incorporated into the legal economy (Schneiderand Windischbauer, 2008,p.394;Arzt et al.,
2009,p.686;Trechsel, 1997, p. 14). Successful money laundering makes it difcult or
impossible for authoritiesto trace the illicit origins of funds (Gao and Xu, 2009, p. 1,494).
Because compliance efforts focuson the nancial sector, according to the subjects of the
present study, the majority of surveyed compliance ofcers stated that they believe money
launderers target less regulated sectors such as retail, real estate or consulting. Compliance
ofcers are especially concernedabout sectors in which cash payments are prevalent. These
include for instance antiquities, jewelry, art, gold and raw diamonds (Teichmann, 2016,
26 ff.). At the same time, the mobility of funds complicates jurisdictionsefforts to end
money laundering (Focus, 2015, p. 1). As a result, international efforts have so far proven
incapable of preventing the practices persistence (Harvey, 2004, p. 339; van Duyne, 1994,
p. 62; Walker, 1999,p.36).
This study focuses on money laundering in European German-speaking nations. In
particular, this paper explores how money launderers use consulting companies to launder
incriminated funds. Their use for money-laundering purposes is associated with a number
of risks and challenges for the launderer but can be a lucrative practice. Consulting
companies usually do not operate using cash, which makes themethod more suitable to the
layering and integrationstages than the placement stage.
Although prior research on money laundering exists, it usually focuses on prevention
efforts and regulations or provides the dimensions of money laundering. Researchers such
as He (2006) or Gittleman and Sacks (2005) discuss nancial institutionsobligation to
identify their customers and detail anti-money-laundering concepts such as the Wolfsberg
Principles, a voluntary central code of conduct agreed to by 11 central banks(He, 2006,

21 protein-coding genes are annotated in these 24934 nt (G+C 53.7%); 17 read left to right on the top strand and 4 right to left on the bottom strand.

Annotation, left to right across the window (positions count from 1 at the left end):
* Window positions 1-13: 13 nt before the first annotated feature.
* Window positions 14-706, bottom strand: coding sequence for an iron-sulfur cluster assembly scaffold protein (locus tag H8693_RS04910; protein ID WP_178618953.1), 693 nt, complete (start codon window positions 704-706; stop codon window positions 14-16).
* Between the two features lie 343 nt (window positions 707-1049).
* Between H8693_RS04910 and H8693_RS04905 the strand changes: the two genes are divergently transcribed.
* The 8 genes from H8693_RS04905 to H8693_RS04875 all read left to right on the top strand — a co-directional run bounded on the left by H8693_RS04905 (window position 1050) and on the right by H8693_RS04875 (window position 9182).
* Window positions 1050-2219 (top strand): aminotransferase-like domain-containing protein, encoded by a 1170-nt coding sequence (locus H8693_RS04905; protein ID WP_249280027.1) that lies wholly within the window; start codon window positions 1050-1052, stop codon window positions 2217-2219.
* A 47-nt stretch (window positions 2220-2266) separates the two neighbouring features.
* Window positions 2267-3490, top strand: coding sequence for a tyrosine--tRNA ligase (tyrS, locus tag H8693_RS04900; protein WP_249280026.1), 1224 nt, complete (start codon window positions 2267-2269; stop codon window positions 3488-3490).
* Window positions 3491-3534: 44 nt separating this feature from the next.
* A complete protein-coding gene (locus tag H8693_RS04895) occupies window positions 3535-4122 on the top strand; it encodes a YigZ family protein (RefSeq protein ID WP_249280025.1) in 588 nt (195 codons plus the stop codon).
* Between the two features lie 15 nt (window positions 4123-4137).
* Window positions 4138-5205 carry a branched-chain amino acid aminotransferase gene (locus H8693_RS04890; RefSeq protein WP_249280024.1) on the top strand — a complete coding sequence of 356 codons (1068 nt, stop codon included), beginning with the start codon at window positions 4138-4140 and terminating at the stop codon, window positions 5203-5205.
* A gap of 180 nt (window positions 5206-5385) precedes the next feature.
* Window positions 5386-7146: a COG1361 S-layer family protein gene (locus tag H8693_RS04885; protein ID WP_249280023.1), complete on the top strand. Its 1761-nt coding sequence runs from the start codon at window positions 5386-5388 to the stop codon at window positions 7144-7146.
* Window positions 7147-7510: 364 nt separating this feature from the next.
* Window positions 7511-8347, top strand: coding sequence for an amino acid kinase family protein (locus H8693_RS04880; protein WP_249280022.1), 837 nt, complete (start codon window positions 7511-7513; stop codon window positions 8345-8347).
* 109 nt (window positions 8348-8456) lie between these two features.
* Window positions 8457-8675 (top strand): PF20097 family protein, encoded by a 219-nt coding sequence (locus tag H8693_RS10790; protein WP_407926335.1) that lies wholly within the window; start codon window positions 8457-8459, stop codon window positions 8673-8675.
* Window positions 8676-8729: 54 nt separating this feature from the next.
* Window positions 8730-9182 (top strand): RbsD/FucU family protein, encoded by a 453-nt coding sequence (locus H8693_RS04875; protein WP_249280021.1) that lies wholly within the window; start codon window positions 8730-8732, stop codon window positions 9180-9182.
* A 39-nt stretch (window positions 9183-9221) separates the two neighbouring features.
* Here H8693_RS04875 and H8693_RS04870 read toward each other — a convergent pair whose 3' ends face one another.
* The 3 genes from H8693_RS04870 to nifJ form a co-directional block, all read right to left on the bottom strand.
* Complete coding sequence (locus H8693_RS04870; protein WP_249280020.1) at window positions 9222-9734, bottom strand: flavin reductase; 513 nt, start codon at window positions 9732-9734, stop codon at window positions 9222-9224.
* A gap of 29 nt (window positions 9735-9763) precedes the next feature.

p. 62) or the USA Patriot Act, a money-laundering regulation relating to nancial
institutions. Others, including van Duyne (1994) or the FATF (2019), attempt to determine
the extent of money laundering. The literature review will demonstrate that current
approaches to combat money laundering are insufcient. It will also be shown that money
laundering through consulting companies has thus far not been investigated in sufcient
depth. In contrast to previous studies, this paper focuses on the specic actions money
launderers take to launder their incriminated funds without being detected. For this
purpose, the unique approach of interviewing both money launderers and compliance
experts was chosen.
Literature review
Money laundering has likely existedfor as long as money (Muller et al., 2007, p. 3). Its main
purpose is to construct a legal history for illicitfunds (Van Duyne, 2003, p. 69) that prevents
illegally obtained assets frombeing traced to their true origins (Johnson and Desmond Lim,
2003, p. 7). The exact denition of money laundering varies between jurisdictions (Van
Fossen, 2003, p. 238). However,it is commonly acknowledged that money laundering is used
to hide the origin of incriminated funds and to integrate these into the legal economy (Art.
261 German Penal Code; Art. 305
bis
Swiss Penal Code; FATF, 2019). One main source of
incriminated funds is organized crime (Gaetke and Welling, 1992, p. 1,243). Money
laundering is often associated with narcotics, but prots from other criminal activities are
also regularly laundered (Levi, 2002, p. 182). These other activities include corruption
(Chaikin and Sharman, 2009, p. 24), prostitution, illegaltrade of arms (Lilley, 2003, p. 8), tax
evasion (Hampton and Levi,1999, p. 646) and nancing terrorism (Koh, 2006, p. 12 ff.).
Although money laundering is an ancient phenomenon, it was only declared illegal for
the rst time in 1986 (Sharman, 2008, p. 635). The war on drugs was in full effect in the